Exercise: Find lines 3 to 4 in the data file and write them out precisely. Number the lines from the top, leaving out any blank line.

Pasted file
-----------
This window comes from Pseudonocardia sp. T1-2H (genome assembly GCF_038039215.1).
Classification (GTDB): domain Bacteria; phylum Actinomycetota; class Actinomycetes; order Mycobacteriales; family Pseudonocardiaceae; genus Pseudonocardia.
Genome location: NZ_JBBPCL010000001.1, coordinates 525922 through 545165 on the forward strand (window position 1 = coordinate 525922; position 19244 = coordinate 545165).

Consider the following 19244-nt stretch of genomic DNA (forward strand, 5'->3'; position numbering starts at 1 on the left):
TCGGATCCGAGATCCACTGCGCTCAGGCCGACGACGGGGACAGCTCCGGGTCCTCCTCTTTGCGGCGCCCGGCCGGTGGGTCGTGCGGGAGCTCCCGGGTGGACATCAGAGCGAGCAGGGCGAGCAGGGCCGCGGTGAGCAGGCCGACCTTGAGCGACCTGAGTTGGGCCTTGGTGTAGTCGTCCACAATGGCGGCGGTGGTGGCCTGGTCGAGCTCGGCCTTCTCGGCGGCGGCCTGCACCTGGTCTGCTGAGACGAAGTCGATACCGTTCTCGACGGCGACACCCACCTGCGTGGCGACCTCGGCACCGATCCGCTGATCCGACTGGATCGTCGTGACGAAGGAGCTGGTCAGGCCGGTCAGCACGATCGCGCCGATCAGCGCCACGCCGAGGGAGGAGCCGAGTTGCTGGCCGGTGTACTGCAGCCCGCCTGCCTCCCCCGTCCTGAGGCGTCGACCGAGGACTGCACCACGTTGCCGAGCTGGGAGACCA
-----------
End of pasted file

Genome location: NZ_JBBPCL010000001.1, coordinates 525922 through 545165 on the forward strand (window position 1 = coordinate 525922; position 19244 = coordinate 545165).

Consider the following 19244-nt stretch of genomic DNA (forward strand, 5'->3'; position numbering starts at 1 on the left):